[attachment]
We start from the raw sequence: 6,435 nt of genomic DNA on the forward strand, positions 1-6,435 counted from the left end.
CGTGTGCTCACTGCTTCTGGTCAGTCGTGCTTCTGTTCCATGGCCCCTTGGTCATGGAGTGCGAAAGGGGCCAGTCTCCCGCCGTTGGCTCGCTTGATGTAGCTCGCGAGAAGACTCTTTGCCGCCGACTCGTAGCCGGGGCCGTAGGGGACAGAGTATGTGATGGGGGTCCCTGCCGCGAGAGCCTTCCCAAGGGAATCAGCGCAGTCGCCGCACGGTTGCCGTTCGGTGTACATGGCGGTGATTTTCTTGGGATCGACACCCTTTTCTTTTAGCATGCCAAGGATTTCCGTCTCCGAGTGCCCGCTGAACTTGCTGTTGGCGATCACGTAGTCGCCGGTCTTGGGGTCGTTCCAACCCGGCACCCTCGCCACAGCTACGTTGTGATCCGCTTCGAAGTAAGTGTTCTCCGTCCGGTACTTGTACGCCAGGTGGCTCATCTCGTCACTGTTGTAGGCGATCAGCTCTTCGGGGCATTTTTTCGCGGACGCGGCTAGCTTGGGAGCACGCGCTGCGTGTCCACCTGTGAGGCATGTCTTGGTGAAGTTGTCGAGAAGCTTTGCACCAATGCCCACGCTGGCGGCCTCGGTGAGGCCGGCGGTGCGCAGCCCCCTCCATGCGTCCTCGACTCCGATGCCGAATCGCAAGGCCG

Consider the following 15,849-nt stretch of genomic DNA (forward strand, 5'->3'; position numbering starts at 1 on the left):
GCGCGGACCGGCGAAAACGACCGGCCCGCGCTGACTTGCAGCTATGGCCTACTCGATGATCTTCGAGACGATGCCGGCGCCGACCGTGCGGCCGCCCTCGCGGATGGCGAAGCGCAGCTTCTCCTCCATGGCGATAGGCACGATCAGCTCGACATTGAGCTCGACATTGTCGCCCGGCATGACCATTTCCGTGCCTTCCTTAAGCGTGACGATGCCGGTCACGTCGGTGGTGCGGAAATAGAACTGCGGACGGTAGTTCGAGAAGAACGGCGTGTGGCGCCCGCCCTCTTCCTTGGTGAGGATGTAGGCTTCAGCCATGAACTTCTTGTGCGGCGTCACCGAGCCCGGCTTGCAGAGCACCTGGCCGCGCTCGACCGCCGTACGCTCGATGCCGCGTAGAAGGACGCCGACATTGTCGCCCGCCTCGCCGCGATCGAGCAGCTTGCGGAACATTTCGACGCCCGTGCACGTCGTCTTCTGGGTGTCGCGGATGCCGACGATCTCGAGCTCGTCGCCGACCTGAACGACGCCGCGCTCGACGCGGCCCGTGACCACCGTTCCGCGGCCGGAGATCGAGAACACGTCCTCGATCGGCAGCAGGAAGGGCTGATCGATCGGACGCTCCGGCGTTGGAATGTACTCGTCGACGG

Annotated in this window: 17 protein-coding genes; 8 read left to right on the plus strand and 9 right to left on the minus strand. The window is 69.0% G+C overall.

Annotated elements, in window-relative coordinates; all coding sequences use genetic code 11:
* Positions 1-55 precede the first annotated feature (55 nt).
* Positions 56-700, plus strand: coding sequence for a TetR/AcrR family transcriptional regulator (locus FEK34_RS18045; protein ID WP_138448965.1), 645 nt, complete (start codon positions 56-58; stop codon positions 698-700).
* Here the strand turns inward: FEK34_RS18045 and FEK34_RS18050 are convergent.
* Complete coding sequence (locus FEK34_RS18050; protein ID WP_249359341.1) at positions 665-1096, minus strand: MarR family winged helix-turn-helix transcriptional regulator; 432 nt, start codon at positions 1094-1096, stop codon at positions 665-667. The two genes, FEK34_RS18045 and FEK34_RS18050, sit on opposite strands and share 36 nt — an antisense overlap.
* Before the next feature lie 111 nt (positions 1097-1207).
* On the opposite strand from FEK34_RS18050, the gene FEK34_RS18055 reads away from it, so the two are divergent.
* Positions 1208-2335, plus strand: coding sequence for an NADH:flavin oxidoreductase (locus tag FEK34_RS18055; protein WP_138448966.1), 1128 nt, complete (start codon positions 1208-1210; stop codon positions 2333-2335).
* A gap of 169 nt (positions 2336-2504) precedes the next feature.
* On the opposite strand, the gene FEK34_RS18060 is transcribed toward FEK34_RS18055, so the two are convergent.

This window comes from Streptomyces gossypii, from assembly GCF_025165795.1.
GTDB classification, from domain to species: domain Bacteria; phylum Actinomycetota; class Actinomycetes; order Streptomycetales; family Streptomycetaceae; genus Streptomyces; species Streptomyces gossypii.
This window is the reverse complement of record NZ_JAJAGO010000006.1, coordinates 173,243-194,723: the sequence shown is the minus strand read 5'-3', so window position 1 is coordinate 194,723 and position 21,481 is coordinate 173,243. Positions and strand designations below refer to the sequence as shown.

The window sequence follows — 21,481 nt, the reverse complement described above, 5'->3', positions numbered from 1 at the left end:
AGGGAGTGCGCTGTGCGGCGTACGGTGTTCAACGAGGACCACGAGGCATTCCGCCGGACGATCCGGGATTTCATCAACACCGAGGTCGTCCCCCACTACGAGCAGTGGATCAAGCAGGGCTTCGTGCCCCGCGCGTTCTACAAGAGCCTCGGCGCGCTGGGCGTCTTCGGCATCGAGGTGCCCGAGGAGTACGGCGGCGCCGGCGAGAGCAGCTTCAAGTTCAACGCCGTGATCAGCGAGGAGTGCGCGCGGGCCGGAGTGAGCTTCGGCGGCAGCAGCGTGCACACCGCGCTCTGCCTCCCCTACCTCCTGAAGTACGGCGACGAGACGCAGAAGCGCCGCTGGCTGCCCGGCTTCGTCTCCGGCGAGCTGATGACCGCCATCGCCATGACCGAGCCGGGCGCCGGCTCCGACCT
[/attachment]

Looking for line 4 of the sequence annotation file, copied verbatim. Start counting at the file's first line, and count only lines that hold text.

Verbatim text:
GCGCGGACCGGCGAAAACGACCGGCCCGCGCTGACTTGCAGCTATGGCCTACTCGATGATCTTCGAGACGATGCCGGCGCCGACCGTGCGGCCGCCCTCGCGGATGGCGAAGCGCAGCTTCTCCTCCATGGCGATAGGCACGATCAGCTCGACATTGAGCTCGACATTGTCGCCCGGCATGACCATTTCCGTGCCTTCCTTAAGCGTGACGATGCCGGTCACGTCGGTGGTGCGGAAATAGAACTGCGGACGGTAGTTCGAGAAGAACGGCGTGTGGCGCCCGCCCTCTTCCTTGGTGAGGATGTAGGCTTCAGCCATGAACTTCTTGTGCGGCGTCACCGAGCCCGGCTTGCAGAGCACCTGGCCGCGCTCGACCGCCGTACGCTCGATGCCGCGTAGAAGGACGCCGACATTGTCGCCCGCCTCGCCGCGATCGAGCAGCTTGCGGAACATTTCGACGCCCGTGCACGTCGTCTTCTGGGTGTCGCGGATGCCGACGATCTCGAGCTCGTCGCCGACCTGAACGACGCCGCGCTCGACGCGGCCCGTGACCACCGTTCCGCGGCCGGAGATCGAGAACACGTCCTCGATCGGCAGCAGGAAGGGCTGATCGATCGGACGCTCCGGCGTTGGAATGTACTCGTCGACGG